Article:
The current migrant crisis is putting the decades-old Schengen Agreement to the test. Originally signed in 1985 in Schengen, Luxembourg, this agreement created borderless travel for European Union citizens within the EU. Twenty-six countries are currently part of the Schengen area.
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France, Germany, Belgium, Luxembourg, and the Netherlands were the original signatories of the 1985 Schengen Agreement, which went into effect in 1995. By then, Spain and Portugal also joined. By 2002, Italy, Austria, Greece, Norway, Iceland, Denmark, and Finland joined. In 2007, nine more countries became part of the Schengen area, including Hungary. Two more were added in 2008. The United Kingdom is not part of this internal border policy.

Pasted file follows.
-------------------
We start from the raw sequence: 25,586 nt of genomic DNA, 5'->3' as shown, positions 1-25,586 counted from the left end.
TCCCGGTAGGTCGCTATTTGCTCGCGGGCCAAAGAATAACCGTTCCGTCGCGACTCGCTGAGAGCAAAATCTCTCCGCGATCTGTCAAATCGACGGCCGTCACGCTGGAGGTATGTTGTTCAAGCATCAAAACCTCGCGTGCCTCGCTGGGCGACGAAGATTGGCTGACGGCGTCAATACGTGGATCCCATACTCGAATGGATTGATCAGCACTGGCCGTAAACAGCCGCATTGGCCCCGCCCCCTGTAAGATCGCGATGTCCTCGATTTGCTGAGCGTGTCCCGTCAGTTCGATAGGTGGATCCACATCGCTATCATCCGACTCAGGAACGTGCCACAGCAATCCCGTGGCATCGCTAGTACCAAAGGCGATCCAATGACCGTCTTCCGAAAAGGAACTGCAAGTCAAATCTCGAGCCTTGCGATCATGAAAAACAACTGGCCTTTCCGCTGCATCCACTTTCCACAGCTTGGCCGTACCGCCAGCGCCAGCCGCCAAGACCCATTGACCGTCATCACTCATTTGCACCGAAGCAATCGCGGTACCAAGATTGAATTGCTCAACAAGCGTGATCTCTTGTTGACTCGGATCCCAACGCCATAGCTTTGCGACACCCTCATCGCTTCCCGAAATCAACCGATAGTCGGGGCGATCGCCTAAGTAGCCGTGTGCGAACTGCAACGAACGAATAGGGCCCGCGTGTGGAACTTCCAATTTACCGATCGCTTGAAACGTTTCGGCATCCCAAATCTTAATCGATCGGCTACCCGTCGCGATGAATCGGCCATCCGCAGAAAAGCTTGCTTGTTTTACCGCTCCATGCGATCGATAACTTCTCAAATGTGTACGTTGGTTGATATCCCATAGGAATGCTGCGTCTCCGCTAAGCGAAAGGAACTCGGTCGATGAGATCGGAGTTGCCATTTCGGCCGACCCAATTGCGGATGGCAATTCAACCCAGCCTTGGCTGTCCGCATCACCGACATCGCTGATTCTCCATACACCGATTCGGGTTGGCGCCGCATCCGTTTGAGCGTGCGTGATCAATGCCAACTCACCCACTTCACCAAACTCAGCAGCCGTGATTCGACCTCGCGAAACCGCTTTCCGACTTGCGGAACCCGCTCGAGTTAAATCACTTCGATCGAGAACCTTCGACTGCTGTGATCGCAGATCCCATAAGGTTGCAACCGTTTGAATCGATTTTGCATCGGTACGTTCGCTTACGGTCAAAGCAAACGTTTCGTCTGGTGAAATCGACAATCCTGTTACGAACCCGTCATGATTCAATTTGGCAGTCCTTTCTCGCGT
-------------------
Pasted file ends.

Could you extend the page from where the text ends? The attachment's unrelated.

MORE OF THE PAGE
Schengen has been called into question in this crisis due to its impact on asylum policy. Other EU laws say that asylum seekers must register and be processed for asylum in the first country they enter. Through the open borders established by Schengen, even non-EU citizens are able to easily travel between various EU countries, so refugees who plan to seek asylum in Germany are entering through Hungary with no intention of seeking asylum there. Hungarian officials are still legally supposed to register them in Hungary and this is leading to a lot of confusion and contention.
Read more about the Schengen Agreement:
Newsweek: Five Things You Need to Know About the Schengen Agreement
RT: Schengen zone to be 'on agenda' if EU doesn't fairly distribute refugees - Merkel
The New York Times: Explaining the Rules for Migrants: Borders and Asylum